I did seem to have a spiritual bent because when I was about five my turtle died. I remember having a funeral, carrying the turtle in its little box down the steps in the back yard. A couple of little friends were lined up behind me. Then I buried the turtle against the side of the house but worried that it wasn’t protected. So I placed colored stones in a semicircle around its grave, butting up against the wall of the house.

Then my older brother turned Mormon from when he was around 16-18. (He got baptized twice because they slipped and dipped him a second time. We always joked that his soul needed extra cleansing.) My mother let us be taken to Mormon Sunday school, I think mostly to get us out of her hair for a couple of hours and give her a break. Strangely, I remember nothing of Sunday school so I don’t think we went for very long. My mother would roast the Mormon missionaries that were assigned the Anderson household, asking them why they had no black people in their inner temple (the one in Salt Lake City), why only the rich could go, etc. They must have drawn the short straw to see who would have to visit my mother.

My mother certainly didn’t attend church and she tended to read a lot of Edgar Cayce (http://en.wikipedia.org/wiki/Edgar_Cayce) books when I was young. I read or flipped through a few in my teens and Wiki says he was probably the forefather of the New Age movement. He does seem to be a kind of modern oracle who tried to ease people’s physical suffering.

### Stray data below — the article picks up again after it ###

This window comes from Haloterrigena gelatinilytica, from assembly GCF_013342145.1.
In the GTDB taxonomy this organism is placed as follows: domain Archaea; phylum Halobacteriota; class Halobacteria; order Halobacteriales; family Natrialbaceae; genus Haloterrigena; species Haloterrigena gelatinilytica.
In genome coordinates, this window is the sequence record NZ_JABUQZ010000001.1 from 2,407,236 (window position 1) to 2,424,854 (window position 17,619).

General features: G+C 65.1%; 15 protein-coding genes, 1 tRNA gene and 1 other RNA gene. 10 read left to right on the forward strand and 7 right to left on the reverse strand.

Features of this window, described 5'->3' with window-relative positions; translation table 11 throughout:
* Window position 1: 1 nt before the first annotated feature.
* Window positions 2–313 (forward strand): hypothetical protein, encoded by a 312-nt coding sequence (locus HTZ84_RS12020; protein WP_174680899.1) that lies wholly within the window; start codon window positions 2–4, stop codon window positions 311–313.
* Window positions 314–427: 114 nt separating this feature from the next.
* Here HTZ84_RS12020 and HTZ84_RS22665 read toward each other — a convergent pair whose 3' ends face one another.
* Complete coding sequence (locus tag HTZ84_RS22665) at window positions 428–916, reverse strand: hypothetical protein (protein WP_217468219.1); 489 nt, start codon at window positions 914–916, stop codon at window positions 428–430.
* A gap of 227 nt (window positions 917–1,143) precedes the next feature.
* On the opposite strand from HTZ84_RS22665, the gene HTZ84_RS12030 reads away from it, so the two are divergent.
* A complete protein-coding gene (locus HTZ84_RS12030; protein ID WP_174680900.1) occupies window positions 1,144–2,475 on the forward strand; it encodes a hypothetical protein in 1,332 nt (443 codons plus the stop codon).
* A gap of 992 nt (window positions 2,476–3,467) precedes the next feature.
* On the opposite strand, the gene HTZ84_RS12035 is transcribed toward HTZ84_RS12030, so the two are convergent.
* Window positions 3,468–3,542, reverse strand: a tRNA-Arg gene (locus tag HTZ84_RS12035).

As a teenager, I went with my mother to a few Spiritualist Church events. They sang hymns, which I didn’t like, but then would do palm or psychometry readings, or aura readings. A little bit of free fun. I was never convinced in what I was told though. I also felt no inclination to follow this path. I remember attending one friends communion around when I was 16. I felt intensely uncomfortable, being unfamiliar with churches and especially Catholic rites. After that I tended to avoid churches because I felt uncomfortable with them and unfamiliar in them.

I did continue to explore and think of spiritual and metaphysical matters throughout my teens. At one point my mother attended an experiment being done through the University of Calgary on psychic energy. In one room they had one of those bulbs that have the light sensitive vanes inside. The bulb was in a darkened room and in another room sat a person trying to move the vanes with psychic energy. I have no idea what the results of the experiment were, but my mother met several people intrigued with this aspect.

I would go with her to these meetings at one person’s house where we would try spoon bending, psychic impressions, psychometry, aura reading, etc. It wasn’t religious or spiritual, just exploring psychic phenomenon. There was one guy when we tried reading each other’s minds where it seemed he was trying to manipulate. Interestingly enough, on the drive home my mother had also got strange feelings about the guy.

Eventually the group dissipated, my mother stopped going and the group sort of reformed as a meditation group. I think we did start to get into some spiritual aspects as well. However, I left the group when it got down to Ouija board practice and asking the “spirits” and how to conduct day to day affairs. It got ridiculous and no one seemed to make a decision with their own brains, so off I went.